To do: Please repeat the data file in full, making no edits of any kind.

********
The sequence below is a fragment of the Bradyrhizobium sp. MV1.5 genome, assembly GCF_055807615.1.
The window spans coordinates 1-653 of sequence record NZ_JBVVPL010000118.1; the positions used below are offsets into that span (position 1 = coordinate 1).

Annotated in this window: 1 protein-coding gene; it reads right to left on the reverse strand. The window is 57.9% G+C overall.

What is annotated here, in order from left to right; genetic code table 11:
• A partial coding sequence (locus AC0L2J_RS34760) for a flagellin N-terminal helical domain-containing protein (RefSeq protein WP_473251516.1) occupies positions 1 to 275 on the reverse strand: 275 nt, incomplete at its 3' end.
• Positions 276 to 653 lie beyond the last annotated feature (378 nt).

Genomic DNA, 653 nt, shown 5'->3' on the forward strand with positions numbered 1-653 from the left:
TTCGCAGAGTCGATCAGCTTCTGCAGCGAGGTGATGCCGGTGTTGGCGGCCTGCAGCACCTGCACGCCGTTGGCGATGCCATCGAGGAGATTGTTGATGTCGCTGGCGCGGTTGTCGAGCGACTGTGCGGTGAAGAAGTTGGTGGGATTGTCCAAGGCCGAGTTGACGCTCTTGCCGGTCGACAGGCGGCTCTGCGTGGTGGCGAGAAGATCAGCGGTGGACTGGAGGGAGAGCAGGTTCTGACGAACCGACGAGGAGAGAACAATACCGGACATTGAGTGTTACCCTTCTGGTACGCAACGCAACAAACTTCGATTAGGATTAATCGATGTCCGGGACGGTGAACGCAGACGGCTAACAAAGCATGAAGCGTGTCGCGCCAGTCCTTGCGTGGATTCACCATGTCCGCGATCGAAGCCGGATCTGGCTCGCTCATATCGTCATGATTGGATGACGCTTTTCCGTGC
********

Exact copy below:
The sequence below is a fragment of the Bradyrhizobium sp. MV1.5 genome, assembly GCF_055807615.1.
The window spans coordinates 1-653 of sequence record NZ_JBVVPL010000118.1; the positions used below are offsets into that span (position 1 = coordinate 1).

Annotated in this window: 1 protein-coding gene; it reads right to left on the reverse strand. The window is 57.9% G+C overall.

What is annotated here, in order from left to right; genetic code table 11:
• A partial coding sequence (locus AC0L2J_RS34760) for a flagellin N-terminal helical domain-containing protein (RefSeq protein WP_473251516.1) occupies positions 1 to 275 on the reverse strand: 275 nt, incomplete at its 3' end.
• Positions 276 to 653 lie beyond the last annotated feature (378 nt).

Genomic DNA, 653 nt, shown 5'->3' on the forward strand with positions numbered 1-653 from the left:
TTCGCAGAGTCGATCAGCTTCTGCAGCGAGGTGATGCCGGTGTTGGCGGCCTGCAGCACCTGCACGCCGTTGGCGATGCCATCGAGGAGATTGTTGATGTCGCTGGCGCGGTTGTCGAGCGACTGTGCGGTGAAGAAGTTGGTGGGATTGTCCAAGGCCGAGTTGACGCTCTTGCCGGTCGACAGGCGGCTCTGCGTGGTGGCGAGAAGATCAGCGGTGGACTGGAGGGAGAGCAGGTTCTGACGAACCGACGAGGAGAGAACAATACCGGACATTGAGTGTTACCCTTCTGGTACGCAACGCAACAAACTTCGATTAGGATTAATCGATGTCCGGGACGGTGAACGCAGACGGCTAACAAAGCATGAAGCGTGTCGCGCCAGTCCTTGCGTGGATTCACCATGTCCGCGATCGAAGCCGGATCTGGCTCGCTCATATCGTCATGATTGGATGACGCTTTTCCGTGC